What if the inner circle could be a different size to the outer circles?
When you alter the size of the inner circle, the equilateral triangle becomes an isosceles triangle at the center of the inner circle. The angle at the inner circle depends on the distance between the center of the inner circle and the center of the outer circles. The smaller the distance, the more obtuse the angle, thus less circles fit around. A greater distance due to a larger center circle makes for a more acute angle and thus more circles can fit around the center circle. I'm not sure if what I just said is very clear, but that would be my reasoning of what happens when you change the size of the inner circle. Not a very mathematical explanation, but it makes sense to me.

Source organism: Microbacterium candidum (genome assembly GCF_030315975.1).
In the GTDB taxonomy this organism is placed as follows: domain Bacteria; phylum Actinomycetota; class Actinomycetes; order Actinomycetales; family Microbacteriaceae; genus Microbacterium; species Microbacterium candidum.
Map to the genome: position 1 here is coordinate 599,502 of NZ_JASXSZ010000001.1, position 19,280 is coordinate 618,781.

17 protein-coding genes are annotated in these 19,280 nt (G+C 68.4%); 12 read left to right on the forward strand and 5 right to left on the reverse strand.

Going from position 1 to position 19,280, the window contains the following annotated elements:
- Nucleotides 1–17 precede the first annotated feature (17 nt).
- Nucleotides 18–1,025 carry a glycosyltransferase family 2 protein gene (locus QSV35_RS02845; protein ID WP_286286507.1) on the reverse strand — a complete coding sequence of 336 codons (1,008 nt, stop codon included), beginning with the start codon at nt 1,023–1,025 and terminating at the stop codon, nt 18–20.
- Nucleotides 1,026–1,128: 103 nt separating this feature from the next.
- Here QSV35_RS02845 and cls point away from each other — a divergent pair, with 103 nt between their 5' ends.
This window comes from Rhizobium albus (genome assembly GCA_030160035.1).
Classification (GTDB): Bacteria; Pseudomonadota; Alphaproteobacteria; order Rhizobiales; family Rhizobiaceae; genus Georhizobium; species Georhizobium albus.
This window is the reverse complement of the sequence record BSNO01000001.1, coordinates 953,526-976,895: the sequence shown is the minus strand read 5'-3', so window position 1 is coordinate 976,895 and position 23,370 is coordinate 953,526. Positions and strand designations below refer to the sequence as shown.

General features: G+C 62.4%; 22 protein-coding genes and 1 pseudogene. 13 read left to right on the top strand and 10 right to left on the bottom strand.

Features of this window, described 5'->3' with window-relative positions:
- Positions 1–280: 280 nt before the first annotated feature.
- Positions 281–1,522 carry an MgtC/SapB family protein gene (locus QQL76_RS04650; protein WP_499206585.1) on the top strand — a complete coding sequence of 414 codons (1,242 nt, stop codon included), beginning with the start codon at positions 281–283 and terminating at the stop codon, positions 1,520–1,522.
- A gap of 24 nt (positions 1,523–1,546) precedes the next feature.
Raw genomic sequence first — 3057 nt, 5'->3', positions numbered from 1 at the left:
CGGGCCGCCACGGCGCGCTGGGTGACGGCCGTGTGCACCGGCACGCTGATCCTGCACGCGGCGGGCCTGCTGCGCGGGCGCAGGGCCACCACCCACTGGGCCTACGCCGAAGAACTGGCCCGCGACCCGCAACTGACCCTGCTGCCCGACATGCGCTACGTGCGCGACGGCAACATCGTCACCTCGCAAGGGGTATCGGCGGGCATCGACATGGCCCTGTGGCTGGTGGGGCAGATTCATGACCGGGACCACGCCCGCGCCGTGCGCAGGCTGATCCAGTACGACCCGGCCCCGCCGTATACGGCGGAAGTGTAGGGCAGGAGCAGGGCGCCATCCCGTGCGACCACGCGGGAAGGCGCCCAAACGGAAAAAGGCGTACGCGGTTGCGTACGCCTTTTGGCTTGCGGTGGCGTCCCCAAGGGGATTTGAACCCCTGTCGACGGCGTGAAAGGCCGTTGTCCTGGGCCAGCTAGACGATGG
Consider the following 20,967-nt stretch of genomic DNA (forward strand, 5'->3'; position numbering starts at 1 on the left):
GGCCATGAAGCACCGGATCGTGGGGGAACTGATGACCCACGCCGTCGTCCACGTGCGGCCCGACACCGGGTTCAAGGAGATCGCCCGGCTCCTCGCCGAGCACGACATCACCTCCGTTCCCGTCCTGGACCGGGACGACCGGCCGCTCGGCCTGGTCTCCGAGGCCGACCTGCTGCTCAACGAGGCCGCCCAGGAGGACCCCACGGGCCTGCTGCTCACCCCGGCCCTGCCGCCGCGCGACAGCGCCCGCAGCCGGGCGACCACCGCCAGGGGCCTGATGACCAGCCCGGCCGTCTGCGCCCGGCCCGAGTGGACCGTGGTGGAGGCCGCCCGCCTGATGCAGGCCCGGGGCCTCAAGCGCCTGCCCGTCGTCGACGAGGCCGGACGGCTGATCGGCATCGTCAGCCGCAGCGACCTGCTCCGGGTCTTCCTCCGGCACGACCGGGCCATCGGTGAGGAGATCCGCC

Nice article, I'll be waiting for part 2